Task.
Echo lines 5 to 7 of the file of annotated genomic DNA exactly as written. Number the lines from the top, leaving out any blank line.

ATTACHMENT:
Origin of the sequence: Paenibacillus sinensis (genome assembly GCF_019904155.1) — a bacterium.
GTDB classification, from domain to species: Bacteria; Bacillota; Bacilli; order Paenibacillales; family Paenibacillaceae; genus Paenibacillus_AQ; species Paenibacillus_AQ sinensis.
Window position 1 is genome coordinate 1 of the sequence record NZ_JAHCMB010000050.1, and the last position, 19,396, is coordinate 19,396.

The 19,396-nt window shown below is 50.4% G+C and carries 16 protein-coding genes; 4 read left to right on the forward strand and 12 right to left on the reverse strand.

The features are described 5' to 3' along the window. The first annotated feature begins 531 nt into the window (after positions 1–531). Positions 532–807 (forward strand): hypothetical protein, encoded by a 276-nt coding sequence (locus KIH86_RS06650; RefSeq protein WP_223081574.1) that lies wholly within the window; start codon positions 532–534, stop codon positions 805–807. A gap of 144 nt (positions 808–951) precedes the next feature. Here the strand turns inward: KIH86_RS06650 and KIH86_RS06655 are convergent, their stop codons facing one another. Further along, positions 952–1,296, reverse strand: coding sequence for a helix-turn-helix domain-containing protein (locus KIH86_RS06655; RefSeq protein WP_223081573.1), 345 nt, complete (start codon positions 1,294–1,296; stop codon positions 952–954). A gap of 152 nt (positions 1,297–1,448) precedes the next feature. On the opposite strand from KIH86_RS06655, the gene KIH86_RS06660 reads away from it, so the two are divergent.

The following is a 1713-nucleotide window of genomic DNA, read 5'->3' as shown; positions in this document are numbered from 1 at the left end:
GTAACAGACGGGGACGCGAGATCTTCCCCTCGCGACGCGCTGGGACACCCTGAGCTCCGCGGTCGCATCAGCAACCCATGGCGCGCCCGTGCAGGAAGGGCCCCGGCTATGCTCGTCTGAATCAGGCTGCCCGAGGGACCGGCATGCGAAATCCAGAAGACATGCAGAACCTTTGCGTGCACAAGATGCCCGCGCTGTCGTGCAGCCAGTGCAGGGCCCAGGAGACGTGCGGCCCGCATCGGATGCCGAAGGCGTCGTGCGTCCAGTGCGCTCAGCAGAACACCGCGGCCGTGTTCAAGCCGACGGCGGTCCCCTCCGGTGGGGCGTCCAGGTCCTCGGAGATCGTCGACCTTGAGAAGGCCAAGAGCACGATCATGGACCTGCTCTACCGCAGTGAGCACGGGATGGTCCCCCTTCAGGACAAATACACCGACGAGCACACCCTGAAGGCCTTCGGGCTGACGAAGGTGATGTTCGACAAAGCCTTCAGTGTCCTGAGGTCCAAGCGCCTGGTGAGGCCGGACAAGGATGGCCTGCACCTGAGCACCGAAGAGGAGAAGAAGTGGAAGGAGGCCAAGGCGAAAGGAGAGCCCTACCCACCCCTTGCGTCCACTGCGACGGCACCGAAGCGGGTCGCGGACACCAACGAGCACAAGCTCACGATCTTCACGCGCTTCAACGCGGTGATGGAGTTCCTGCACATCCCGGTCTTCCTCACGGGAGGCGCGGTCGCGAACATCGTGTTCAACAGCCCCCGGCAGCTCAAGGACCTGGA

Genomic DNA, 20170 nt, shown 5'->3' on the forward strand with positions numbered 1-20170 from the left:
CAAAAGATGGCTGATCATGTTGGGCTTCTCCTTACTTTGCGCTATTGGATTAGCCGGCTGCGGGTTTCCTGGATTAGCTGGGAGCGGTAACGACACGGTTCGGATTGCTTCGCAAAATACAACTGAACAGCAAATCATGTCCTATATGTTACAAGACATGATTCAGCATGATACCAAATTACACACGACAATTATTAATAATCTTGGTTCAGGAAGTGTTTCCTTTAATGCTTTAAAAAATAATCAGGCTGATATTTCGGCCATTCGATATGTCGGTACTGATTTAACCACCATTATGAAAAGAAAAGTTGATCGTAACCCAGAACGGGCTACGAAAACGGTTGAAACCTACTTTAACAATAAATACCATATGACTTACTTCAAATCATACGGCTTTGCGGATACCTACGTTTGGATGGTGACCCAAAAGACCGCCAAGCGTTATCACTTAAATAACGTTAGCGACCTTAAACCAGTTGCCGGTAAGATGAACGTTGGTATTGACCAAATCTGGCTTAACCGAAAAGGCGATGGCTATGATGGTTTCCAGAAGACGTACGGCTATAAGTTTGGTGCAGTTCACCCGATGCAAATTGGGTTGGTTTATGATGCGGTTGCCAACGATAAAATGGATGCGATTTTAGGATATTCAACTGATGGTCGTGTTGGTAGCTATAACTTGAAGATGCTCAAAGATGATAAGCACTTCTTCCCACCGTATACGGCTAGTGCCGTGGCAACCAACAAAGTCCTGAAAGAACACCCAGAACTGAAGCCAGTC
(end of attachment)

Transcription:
The features are described 5' to 3' along the window. The first annotated feature begins 531 nt into the window (after positions 1–531). Positions 532–807 (forward strand): hypothetical protein, encoded by a 276-nt coding sequence (locus KIH86_RS06650; RefSeq protein WP_223081574.1) that lies wholly within the window; start codon positions 532–534, stop codon positions 805–807. A gap of 144 nt (positions 808–951) precedes the next feature. Here the strand turns inward: KIH86_RS06650 and KIH86_RS06655 are convergent, their stop codons facing one another. Further along, positions 952–1,296, reverse strand: coding sequence for a helix-turn-helix domain-containing protein (locus KIH86_RS06655; RefSeq protein WP_223081573.1), 345 nt, complete (start codon positions 1,294–1,296; stop codon positions 952–954). A gap of 152 nt (positions 1,297–1,448) precedes the next feature. On the opposite strand from KIH86_RS06655, the gene KIH86_RS06660 reads away from it, so the two are divergent.

The following is a 1713-nucleotide window of genomic DNA, read 5'->3' as shown; positions in this document are numbered from 1 at the left end:
GTAACAGACGGGGACGCGAGATCTTCCCCTCGCGACGCGCTGGGACACCCTGAGCTCCGCGGTCGCATCAGCAACCCATGGCGCGCCCGTGCAGGAAGGGCCCCGGCTATGCTCGTCTGAATCAGGCTGCCCGAGGGACCGGCATGCGAAATCCAGAAGACATGCAGAACCTTTGCGTGCACAAGATGCCCGCGCTGTCGTGCAGCCAGTGCAGGGCCCAGGAGACGTGCGGCCCGCATCGGATGCCGAAGGCGTCGTGCGTCCAGTGCGCTCAGCAGAACACCGCGGCCGTGTTCAAGCCGACGGCGGTCCCCTCCGGTGGGGCGTCCAGGTCCTCGGAGATCGTCGACCTTGAGAAGGCCAAGAGCACGATCATGGACCTGCTCTACCGCAGTGAGCACGGGATGGTCCCCCTTCAGGACAAATACACCGACGAGCACACCCTGAAGGCCTTCGGGCTGACGAAGGTGATGTTCGACAAAGCCTTCAGTGTCCTGAGGTCCAAGCGCCTGGTGAGGCCGGACAAGGATGGCCTGCACCTGAGCACCGAAGAGGAGAAGAAGTGGAAGGAGGCCAAGGCGAAAGGAGAGCCCTACCCACCCCTTGCGTCCACTGCGACGGCACCGAAGCGGGTCGCGGACACCAACGAGCACAAGCTCACGATCTTCACGCGCTTCAACGCGGTGATGGAGTTCCTGCACATCCCGGTCTTCCTCACGGGAGGCGCGGTCGCGAACATCGTGTTCAACAGCCCCCGGCAGCTCAAGGACCTGGA